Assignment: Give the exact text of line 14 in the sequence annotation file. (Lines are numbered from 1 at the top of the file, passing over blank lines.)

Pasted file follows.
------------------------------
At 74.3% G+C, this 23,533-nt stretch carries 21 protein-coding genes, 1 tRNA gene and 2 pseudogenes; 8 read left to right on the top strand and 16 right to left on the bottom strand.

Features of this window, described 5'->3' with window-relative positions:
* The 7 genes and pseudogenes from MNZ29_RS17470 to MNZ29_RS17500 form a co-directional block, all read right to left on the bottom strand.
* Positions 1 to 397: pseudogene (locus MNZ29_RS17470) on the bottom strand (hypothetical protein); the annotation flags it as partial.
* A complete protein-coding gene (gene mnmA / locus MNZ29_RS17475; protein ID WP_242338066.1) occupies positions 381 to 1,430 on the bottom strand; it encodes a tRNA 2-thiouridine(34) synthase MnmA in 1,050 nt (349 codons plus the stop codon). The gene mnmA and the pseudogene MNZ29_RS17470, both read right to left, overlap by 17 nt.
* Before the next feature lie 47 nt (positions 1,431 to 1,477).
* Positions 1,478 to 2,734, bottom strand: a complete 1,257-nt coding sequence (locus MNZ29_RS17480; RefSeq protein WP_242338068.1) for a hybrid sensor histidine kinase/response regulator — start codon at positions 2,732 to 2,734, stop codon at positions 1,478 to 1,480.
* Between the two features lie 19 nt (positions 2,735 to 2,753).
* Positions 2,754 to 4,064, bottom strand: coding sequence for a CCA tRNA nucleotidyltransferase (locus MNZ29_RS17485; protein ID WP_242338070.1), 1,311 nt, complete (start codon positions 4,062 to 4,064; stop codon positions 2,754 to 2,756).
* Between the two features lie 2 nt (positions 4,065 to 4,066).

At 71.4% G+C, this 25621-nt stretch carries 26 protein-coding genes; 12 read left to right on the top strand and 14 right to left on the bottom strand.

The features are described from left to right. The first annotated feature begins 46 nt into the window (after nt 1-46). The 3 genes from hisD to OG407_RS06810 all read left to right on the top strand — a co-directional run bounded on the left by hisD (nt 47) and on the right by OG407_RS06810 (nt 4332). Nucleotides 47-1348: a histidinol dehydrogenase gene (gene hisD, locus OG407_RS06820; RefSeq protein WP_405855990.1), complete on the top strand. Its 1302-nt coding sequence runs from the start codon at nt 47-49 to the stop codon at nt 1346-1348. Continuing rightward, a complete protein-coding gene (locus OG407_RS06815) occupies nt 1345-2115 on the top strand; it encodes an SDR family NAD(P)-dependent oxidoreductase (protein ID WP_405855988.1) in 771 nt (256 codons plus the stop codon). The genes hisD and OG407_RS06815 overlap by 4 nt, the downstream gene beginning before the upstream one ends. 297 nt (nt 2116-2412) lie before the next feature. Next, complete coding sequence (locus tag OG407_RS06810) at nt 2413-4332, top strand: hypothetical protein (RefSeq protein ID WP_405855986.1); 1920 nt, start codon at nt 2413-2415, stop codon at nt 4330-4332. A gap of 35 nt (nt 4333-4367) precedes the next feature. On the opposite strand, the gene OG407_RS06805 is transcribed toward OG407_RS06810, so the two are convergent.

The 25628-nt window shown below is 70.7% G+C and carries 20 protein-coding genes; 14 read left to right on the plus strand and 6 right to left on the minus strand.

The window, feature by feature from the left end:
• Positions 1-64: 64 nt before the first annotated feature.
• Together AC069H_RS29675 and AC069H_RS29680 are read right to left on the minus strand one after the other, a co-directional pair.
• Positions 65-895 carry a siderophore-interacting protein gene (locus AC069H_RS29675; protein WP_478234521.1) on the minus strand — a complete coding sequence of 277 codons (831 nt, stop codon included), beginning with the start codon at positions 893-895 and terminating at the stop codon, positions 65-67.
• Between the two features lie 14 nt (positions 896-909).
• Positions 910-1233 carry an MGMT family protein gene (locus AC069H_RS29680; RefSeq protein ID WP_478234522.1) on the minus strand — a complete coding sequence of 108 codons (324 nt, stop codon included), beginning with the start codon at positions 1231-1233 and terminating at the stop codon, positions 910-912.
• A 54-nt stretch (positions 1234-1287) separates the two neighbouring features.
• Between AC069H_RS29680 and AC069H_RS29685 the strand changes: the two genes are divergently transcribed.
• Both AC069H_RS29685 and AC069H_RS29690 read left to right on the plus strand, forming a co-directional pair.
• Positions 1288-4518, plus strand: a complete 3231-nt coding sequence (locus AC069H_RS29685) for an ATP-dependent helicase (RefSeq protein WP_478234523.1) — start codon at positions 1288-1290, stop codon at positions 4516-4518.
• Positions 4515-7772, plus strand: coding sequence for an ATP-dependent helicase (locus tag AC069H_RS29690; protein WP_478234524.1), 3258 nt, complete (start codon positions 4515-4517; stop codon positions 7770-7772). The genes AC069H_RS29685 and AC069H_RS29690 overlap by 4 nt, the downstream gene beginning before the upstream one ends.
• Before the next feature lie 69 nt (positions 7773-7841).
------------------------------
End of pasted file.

The window, feature by feature from the left end: